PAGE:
The Hyperbaric Medical Practitioners Society of Nigeria (HMPSN) will partner the Nigerian Institute of Medical Research (NIMR) to study the lung function of underwater divers who survived coronavirus disease.
President of the group, Dr Kayode Ogunleye, said this on Thursday during a courtesy to the NIMR in Lagos.
HMPSN is a scientific society dedicated toward promoting the practice and facilitating the study of all aspects of underwater illnesses.
They diagnose, treat and prevent conditions caused by humans entering the undersea environment.
According to him, this was due to the fact that the lung was a critical organ for diving.
He said the group was also willing to push forward other studies that would show usefulness of hyperbaric medicine in the treatment of ailments like stroke, bone injuries, sickle cell anaemia, amongst others.
Ogunleye called on the health sector to embrace hyperbaric medicine.
“The purpose of our visit is to see how we can seek partnership and collaboration with your organisation in conducting studies and medical research.
“We also want a hyperbaric treatment centre because aside from diving related ailments there are other issues that it can help the country with, especially in the area of bone injury, treatment of sickle-cell anaemia and even stroke.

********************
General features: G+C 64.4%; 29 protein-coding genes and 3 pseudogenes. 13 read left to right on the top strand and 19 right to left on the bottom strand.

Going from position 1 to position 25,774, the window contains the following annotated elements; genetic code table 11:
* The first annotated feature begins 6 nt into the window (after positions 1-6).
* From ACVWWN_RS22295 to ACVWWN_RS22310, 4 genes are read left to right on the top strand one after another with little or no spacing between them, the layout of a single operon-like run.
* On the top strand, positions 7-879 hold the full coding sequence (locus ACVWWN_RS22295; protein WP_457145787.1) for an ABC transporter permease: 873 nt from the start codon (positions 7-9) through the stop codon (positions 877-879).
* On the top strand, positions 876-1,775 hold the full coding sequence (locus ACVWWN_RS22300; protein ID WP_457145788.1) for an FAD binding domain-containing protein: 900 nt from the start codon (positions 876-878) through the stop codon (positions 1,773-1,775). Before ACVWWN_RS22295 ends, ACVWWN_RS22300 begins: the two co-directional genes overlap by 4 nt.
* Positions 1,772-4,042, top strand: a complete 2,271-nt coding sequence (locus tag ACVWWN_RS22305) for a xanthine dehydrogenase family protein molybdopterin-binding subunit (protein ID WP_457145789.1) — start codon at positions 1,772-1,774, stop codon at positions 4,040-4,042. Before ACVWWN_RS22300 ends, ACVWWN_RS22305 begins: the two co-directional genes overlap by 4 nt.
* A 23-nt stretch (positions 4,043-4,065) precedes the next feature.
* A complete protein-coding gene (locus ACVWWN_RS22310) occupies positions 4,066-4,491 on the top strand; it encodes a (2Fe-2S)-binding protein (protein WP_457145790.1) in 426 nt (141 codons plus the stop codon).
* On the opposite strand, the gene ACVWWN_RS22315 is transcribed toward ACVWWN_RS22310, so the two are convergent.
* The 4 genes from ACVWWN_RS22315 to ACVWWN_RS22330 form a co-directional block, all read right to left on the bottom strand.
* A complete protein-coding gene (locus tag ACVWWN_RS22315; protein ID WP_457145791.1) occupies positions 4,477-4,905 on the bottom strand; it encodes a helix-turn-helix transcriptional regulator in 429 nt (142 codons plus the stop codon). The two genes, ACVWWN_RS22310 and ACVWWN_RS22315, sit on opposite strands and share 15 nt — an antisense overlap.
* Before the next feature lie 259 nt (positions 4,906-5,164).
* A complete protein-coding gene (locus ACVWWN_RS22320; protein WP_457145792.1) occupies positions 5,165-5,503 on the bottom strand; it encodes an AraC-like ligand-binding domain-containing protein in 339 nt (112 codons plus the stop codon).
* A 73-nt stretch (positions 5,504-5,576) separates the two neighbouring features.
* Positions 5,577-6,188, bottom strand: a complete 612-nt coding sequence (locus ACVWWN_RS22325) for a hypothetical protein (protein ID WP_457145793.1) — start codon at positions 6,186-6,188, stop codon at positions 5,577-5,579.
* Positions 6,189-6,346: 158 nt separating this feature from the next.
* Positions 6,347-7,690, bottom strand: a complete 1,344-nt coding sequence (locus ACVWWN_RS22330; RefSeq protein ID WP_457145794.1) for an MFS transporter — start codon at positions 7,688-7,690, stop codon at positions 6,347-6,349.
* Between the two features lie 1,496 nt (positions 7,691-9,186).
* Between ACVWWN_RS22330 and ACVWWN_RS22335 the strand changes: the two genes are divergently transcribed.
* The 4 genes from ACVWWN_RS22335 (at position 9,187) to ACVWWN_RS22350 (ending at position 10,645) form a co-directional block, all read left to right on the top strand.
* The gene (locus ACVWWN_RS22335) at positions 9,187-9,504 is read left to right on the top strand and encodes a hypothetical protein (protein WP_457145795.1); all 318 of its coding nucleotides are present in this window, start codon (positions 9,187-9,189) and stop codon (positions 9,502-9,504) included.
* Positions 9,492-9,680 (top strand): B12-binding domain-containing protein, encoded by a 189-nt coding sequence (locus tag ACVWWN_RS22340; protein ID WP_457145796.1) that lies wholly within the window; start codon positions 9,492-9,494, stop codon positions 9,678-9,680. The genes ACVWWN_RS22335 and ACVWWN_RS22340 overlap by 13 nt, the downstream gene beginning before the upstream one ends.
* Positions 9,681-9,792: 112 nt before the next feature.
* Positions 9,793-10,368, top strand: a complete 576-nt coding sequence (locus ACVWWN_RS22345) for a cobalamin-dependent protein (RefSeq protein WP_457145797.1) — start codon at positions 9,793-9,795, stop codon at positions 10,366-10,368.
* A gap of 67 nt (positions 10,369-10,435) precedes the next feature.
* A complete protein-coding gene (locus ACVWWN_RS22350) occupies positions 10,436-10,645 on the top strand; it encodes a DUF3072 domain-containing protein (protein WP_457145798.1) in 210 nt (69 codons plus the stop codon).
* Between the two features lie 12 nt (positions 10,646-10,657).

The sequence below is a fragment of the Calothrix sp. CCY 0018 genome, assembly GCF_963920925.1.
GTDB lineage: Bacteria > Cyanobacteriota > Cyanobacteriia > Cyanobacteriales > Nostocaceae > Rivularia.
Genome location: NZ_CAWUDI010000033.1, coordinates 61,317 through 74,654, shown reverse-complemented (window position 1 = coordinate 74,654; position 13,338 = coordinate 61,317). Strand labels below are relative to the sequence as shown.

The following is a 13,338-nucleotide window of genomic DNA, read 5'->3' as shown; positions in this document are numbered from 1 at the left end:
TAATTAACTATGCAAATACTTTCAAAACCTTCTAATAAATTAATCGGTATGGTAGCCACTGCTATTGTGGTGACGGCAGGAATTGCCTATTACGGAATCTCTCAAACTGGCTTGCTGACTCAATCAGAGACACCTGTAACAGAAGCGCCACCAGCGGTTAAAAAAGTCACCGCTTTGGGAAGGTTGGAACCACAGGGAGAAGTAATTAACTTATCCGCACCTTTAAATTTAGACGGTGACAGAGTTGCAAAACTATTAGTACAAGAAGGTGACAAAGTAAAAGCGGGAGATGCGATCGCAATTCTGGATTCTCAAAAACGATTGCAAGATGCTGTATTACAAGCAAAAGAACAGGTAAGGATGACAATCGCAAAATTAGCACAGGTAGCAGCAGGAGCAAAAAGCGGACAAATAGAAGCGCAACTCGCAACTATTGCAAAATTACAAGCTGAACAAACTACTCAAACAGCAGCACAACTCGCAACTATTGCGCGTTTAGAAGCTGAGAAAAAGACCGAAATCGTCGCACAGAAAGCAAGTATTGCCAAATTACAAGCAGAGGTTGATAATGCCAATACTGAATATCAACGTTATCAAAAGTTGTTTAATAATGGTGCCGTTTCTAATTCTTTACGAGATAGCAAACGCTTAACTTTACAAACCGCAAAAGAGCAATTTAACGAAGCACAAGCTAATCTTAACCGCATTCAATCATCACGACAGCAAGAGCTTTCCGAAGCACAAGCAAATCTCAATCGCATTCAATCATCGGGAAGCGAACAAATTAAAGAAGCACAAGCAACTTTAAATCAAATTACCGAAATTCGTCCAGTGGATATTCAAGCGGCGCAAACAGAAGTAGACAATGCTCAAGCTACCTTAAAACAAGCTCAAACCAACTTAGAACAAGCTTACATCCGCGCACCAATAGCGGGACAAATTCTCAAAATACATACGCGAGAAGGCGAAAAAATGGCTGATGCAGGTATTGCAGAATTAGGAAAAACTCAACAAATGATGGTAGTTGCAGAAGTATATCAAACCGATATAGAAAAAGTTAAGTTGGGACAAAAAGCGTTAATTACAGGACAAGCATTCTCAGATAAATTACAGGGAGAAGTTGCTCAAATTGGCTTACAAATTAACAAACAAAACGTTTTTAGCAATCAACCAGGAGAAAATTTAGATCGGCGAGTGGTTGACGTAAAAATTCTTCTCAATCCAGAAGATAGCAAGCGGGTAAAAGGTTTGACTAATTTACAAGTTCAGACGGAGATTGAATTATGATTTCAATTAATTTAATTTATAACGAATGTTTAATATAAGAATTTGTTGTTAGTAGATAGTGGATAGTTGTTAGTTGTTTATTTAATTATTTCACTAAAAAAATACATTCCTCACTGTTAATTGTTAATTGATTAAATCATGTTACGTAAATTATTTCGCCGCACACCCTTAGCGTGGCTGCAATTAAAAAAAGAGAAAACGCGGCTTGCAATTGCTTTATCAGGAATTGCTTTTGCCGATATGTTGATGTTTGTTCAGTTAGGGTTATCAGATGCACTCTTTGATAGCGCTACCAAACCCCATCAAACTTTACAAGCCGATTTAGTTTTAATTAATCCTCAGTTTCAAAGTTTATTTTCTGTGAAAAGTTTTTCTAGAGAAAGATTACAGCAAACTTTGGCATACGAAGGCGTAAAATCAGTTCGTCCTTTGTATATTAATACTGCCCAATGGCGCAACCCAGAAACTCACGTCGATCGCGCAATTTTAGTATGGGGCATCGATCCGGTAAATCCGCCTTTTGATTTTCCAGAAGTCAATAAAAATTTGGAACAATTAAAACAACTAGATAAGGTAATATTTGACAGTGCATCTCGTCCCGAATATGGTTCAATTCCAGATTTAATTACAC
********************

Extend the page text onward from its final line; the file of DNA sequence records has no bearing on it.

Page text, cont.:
“One of the biggest challenges for divers is their fitness to work in full capacity under challenging conditions.
“Many that undertake in diving activities are experts, not even Nigerians, and we cannot say that we have an industry that can cater for them.
Ogunleye also commended the management of the institute for the readiness and capacity they had shown in tackling the COVID-19 pandemic since it arrived Nigeria.
Responding, the Director General of the Institute, Prof. Babatunde Lawal Salako, lauded the group for being proactive enough to think of the drawback of the COVID-19 infection on divers.
Ogunleye added that it was of utmost importance to study the aftermath of the infection on divers whose survival underwater was dependent on their lungs.
“For us as a research institute, we are always willing to break the norm.
“It is not an area we have been researching but I can say that in the last one year, we have done quite a bit about COVID-19 such that we should be able to link it to what you now want us to do.
“I do not think it should be a problem,” he said. (NAN)